UK aid protects thousands from extreme weather as ‘mega storms’ tracked across Africa

22 Jan 2019 04:09 PM

British research has found that mega storms are three times more common than they were 35 years ago due to climate change.

UK aid, from DFID, is driving British-led analysis from the UK Centre for Ecology & Hydrology in Oxfordshire and other global experts to track these storms, how powerful they are becoming, and why they are occurring more regularly.

This analysis is being used to identify the most vulnerable areas of Burkina Faso and Senegal that are likely to be hit by mega storms.

City planners and response units are using this information to design early warning systems and storm-resistant infrastructure to protect homes, schools, hospitals and roads - allowing swift emergency responses to prevent loss of life and extensive destruction.

DFID is also supporting 700,000 people in Burkina Faso living in areas where these extreme storms are so dangerously common, sending warnings and updates via text message and advising farmers on how to protect their crops. Similar approaches are also being used in Senegal.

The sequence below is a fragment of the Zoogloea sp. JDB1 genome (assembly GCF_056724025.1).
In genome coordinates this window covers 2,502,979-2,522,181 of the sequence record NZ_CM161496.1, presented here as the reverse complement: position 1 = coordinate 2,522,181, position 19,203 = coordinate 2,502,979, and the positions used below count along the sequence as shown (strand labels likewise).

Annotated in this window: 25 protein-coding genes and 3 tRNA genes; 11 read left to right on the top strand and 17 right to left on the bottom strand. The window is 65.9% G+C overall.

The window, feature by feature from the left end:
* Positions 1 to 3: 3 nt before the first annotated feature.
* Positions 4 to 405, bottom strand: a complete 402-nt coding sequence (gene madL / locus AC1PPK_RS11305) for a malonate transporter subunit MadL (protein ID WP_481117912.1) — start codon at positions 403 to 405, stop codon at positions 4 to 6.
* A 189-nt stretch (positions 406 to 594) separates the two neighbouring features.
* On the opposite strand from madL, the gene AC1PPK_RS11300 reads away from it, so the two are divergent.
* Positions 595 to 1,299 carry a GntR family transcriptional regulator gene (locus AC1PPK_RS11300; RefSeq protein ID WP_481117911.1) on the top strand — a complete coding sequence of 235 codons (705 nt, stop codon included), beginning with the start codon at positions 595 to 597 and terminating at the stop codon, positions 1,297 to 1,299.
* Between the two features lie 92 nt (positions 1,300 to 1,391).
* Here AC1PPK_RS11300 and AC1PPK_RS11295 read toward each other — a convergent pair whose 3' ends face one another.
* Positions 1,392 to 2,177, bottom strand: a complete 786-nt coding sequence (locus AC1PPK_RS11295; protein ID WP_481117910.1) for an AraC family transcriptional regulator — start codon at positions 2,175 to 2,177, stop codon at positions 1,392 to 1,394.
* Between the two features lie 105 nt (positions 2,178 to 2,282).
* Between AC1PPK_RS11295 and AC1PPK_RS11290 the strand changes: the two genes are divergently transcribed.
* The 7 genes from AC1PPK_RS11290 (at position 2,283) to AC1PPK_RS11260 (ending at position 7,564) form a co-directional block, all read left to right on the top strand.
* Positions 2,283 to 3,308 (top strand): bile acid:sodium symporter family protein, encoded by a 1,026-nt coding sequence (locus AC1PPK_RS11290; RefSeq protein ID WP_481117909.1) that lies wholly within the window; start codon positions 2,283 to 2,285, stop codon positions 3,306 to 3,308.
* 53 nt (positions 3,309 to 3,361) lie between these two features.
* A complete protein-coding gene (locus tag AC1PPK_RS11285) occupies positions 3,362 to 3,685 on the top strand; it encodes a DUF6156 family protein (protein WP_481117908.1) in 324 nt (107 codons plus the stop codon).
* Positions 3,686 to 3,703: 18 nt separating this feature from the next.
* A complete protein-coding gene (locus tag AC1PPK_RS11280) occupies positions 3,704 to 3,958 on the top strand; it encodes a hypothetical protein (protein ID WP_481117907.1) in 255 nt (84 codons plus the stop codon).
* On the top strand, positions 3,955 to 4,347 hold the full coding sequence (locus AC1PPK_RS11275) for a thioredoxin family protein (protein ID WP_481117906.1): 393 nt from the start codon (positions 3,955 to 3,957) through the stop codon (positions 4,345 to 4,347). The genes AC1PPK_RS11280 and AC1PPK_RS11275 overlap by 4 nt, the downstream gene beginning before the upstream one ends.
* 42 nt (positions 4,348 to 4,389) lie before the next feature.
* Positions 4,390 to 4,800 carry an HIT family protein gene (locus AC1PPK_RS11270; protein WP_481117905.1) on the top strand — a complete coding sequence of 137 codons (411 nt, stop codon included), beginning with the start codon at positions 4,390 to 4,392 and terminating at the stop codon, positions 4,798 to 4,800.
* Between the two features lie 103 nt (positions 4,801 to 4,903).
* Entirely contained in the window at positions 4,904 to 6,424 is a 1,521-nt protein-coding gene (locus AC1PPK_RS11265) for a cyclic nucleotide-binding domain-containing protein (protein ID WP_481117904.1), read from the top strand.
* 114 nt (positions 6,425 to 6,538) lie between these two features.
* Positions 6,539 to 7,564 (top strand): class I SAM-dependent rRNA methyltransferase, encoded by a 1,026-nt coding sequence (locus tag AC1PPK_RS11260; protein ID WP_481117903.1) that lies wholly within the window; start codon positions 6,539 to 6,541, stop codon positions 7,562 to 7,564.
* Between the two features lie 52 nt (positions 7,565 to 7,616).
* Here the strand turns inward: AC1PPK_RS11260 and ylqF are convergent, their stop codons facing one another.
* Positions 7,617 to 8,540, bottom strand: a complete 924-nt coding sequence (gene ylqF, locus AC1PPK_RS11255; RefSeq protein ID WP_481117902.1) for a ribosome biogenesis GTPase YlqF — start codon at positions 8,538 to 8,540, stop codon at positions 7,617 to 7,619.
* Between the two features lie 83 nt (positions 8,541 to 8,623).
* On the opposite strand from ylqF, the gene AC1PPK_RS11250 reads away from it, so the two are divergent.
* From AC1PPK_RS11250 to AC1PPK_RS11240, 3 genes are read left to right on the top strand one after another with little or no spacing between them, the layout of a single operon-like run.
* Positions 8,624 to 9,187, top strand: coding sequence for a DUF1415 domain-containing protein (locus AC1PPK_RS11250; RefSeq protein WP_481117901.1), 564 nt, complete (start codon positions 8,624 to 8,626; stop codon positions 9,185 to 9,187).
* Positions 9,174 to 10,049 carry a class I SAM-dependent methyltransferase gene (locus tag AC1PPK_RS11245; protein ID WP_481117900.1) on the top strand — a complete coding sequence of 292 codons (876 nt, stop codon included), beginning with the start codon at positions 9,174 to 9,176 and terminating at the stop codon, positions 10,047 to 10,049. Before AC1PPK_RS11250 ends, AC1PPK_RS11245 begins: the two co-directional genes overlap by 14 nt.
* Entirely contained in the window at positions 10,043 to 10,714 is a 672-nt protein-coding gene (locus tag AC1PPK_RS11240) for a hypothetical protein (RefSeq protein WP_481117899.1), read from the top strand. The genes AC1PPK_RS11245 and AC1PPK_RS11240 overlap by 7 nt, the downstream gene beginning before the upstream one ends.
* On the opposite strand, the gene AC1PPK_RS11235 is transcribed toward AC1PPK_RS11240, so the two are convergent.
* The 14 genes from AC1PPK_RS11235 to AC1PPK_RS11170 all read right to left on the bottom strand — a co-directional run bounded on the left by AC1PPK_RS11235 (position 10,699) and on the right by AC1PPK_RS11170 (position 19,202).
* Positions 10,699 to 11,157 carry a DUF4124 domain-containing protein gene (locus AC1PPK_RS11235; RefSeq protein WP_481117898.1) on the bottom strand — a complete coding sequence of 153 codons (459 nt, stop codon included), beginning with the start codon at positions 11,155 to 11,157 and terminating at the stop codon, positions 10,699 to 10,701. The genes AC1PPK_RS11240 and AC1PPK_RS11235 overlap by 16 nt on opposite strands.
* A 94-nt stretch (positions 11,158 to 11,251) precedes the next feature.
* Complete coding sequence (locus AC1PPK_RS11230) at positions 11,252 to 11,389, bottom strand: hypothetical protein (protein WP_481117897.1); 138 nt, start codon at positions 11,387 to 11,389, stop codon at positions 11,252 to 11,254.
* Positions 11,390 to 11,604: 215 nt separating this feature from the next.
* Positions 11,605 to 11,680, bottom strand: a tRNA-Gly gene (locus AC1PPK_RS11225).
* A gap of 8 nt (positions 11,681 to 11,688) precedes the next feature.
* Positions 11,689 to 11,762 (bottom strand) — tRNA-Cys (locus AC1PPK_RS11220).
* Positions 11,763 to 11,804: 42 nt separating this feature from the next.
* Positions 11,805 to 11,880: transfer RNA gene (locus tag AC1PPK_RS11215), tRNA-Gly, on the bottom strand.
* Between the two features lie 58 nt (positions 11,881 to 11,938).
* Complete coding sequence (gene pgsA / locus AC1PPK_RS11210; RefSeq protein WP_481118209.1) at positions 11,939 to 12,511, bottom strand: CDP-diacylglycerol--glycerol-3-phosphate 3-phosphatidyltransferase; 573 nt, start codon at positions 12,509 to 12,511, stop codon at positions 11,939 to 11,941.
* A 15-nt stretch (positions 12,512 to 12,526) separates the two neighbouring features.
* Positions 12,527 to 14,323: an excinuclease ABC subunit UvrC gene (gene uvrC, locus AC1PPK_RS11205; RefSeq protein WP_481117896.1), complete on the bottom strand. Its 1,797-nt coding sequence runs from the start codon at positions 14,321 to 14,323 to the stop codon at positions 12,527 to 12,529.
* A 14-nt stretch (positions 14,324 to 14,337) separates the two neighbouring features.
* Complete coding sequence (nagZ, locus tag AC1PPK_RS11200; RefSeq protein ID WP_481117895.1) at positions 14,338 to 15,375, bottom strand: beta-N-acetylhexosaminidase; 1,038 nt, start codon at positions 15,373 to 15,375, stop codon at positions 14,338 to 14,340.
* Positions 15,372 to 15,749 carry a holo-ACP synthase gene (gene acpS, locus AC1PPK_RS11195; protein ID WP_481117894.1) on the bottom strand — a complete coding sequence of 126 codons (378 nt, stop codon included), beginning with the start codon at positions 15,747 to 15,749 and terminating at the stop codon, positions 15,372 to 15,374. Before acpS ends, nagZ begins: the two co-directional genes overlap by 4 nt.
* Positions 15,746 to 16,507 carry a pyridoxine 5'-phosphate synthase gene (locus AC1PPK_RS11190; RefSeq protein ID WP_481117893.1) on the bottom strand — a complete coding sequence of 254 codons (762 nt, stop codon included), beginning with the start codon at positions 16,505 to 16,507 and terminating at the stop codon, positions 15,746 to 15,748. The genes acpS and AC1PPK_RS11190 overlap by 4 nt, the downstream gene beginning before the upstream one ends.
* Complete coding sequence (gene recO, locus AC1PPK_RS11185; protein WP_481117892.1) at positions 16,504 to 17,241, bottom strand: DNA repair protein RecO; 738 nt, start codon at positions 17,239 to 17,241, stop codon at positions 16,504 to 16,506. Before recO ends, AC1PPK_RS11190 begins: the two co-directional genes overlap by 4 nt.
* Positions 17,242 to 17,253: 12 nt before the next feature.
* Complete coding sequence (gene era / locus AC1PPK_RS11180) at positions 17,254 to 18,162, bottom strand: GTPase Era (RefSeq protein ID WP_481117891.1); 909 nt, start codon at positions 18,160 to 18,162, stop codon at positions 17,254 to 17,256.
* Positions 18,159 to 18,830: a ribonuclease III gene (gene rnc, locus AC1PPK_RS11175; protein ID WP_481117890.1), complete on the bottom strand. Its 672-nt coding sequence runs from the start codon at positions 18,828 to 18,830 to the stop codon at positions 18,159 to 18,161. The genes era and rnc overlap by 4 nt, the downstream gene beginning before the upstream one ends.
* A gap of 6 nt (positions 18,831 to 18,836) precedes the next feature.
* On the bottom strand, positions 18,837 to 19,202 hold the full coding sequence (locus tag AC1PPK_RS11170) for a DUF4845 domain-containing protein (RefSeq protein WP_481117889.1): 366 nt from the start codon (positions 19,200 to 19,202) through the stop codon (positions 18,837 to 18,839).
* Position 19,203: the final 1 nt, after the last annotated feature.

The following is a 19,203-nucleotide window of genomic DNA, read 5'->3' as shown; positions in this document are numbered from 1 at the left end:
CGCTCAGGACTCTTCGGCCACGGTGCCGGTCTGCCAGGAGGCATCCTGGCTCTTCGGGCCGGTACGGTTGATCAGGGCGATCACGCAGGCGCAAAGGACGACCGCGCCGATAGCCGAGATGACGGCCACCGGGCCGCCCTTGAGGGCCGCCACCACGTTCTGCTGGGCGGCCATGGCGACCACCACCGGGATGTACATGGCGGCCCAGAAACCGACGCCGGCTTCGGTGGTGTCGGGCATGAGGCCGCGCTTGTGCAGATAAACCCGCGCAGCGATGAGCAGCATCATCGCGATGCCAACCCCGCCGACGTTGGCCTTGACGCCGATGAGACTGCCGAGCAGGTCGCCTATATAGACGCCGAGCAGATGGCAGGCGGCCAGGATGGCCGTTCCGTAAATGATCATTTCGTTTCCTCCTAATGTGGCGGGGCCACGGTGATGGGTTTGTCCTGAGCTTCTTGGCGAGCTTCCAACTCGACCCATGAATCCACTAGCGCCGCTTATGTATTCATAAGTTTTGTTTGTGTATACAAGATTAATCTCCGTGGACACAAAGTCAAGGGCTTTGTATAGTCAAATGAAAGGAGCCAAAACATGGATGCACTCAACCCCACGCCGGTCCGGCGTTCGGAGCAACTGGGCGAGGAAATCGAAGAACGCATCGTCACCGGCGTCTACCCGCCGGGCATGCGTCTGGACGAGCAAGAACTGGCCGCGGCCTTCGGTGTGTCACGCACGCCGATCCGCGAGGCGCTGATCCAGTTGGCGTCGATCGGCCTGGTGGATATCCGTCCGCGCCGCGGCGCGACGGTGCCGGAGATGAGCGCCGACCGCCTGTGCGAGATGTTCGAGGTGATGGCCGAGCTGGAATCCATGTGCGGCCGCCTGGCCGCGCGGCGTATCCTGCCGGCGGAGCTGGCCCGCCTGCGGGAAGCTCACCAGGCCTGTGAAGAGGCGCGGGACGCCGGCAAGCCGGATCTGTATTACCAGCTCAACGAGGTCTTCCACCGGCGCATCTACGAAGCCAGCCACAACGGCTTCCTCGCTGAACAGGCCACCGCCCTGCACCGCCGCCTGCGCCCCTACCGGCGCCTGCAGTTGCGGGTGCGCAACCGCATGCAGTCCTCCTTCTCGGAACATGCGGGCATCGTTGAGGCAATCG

International Development Secretary, Penny Mordaunt, yesterday said:

Unpredictable and devastating weather threatens the lives of some of the world’s most vulnerable people.

UK aid is working with British scientists so that we can prevent and react to natural disasters with an agility that saves lives and livelihoods.

For every £1 UK aid invests in preventing natural disasters, we can save more than £3 by avoiding the impacts of these extreme weather events.

The flooding from mega storms can lead to the evacuation of towns and cities, as well as devastating rural communities and farms. Winds of up to 60km an hour can uproot trees and harm livestock.

Changing global climates represent a real and serious challenge to some of the world’s poorest people. DFID is taking a leading role in responding to extreme changes in weather – supporting 47 million people globally since 2011 to cope with the effects of climate change.

Professor Chris Taylor, Centre for Ecology & Hydrology, yesterday said:

While it was expected that global warming would produce more intense storms, we were shocked by the speed of the changes taking place in the Sahel region of Africa.

Increasingly heavy rainfall, combined with rapid urban expansion in the region, indicates that the impacts of flash flooding are likely to become more frequent and severe in the coming years.

Facts about Mega storms:

Notes to Editors